Wharton's Cade Massey and Joseph Simmons discuss how to overcome 'algorithm aversion'

Mathematical models have been used to augment or replace human decision-making since the invention of the calculator, bolstered by the notion that a machine won’t make mistakes. Yet many people are averse to using algorithms, preferring instead to rely on their instincts when it comes to a variety of decisions. New research from Cade Massey and Joseph Simmons, professors in Wharton’s department of operations, information and decisions, and Berkeley J. Dietvorst from the University of Chicago finds that control is at the core of the matter. If you give decision-makers a measure of control over the model, they are more like to use it. Massey and Simmons spoke to Knowledge at Wharton about the implications of their research.

An edited transcript of the conversation follows.

Knowledge at Wharton: Could you give us a brief summary of this research? This paper is a follow-up to something you had done recently.

Joseph Simmons: We’re studying a phenomenon called “algorithm aversion,” which is the tendency for people to not want to follow specific evidence-based rules when they make decisions, even though a lot of the research shows that’s exactly the way you should be making judgments and forecasts. A lot of people just want to rely on their gut or go by the seat of their pants. They don’t want to rely on consistent, evidence-based rules — and they should.

We’ve been studying for a couple of years now why or under what circumstances don’t they want to rely on these algorithms. Our second paper is about how to get people to be more likely to rely on algorithms. We basically found that if you tell people, “You can go with an algorithm that is going to give you some advice, or you can go with your own opinion,” and you ask them, “What do you want to do?” — they’re actually OK with saying, “I’ll use the algorithm.”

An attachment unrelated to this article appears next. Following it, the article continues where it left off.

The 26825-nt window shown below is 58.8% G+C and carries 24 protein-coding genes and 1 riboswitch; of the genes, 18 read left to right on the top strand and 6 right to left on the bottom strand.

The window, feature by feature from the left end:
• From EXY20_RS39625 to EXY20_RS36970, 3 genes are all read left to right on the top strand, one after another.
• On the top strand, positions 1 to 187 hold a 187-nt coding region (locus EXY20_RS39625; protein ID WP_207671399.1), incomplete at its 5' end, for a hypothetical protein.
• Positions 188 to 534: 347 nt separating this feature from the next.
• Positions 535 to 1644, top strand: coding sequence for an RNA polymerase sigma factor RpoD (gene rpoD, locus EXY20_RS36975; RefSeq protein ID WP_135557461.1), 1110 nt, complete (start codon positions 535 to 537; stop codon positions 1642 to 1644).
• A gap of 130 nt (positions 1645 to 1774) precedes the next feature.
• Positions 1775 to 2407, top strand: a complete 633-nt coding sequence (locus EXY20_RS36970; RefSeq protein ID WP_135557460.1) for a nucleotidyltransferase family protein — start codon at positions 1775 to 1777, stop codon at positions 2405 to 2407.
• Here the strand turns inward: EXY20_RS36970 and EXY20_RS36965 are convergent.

However, once you give them some practice and let them see how their algorithm performs, all of a sudden they don’t want to use it anymore. That’s because they see the algorithm make mistakes. Once they see algorithms or computers make mistakes, they don’t want to use it anymore, even though the algorithm or computer is going to make a smaller mistake or more infrequent mistakes than they are going to make.

“A lot of people just want to rely on their gut or go by the seat of their pants. They don’t want to rely on consistent, evidence-based rules — and they should.”–Joseph Simmons

Knowledge at Wharton: The algorithms are supposed to be perfect.

Simmons: Right. People want algorithms to be perfect and expect them to be perfect, even though what we really want is for them to simply be a little better than the humans. Our first paper is kind of pessimistic and shows that once people see the algorithms do their thing, they don’t want to use them. Our second paper shows that you can get people to use algorithms as long as you give them a little bit of control over them. You say, “The algorithm tells you that this person is going to have a GPA of 3.2. What do you think their GPA is going to be?” They don’t want to just go with the 3.2 that the algorithm [predicts]. But if you say, “You can adjust it by .1,” then their response is: “OK, I’m fine to use the algorithm.” We find as long as you give people a little bit of control over these things, they’re more likely to use them. And that’s pretty good news.

Cade Massey: We operationalize this in an experimental context, but we’re motivated by real world context. Some of the early ideas for this research came from working with companies where we would go in with models for decision-making about hiring and recruiting new employees. Based on many years’ worth of data and some pretty good analytics, we were sure that we had the best advice going. Yet those organizations were reluctant to use [these models] because they wanted to rely on just their intuition.

It’s very common in hiring, it’s very common in performance evaluation, it’s even common increasingly in some fields where they automate decision-making, like how to manage a hedge fund or what should the sales forecast be for some product. Those are all places where increasingly automatically generated forecasts or advice is available. We call it an algorithm. And the final decision-maker has discretion over whether they listen to that advice, use their own [instincts] or use a blend.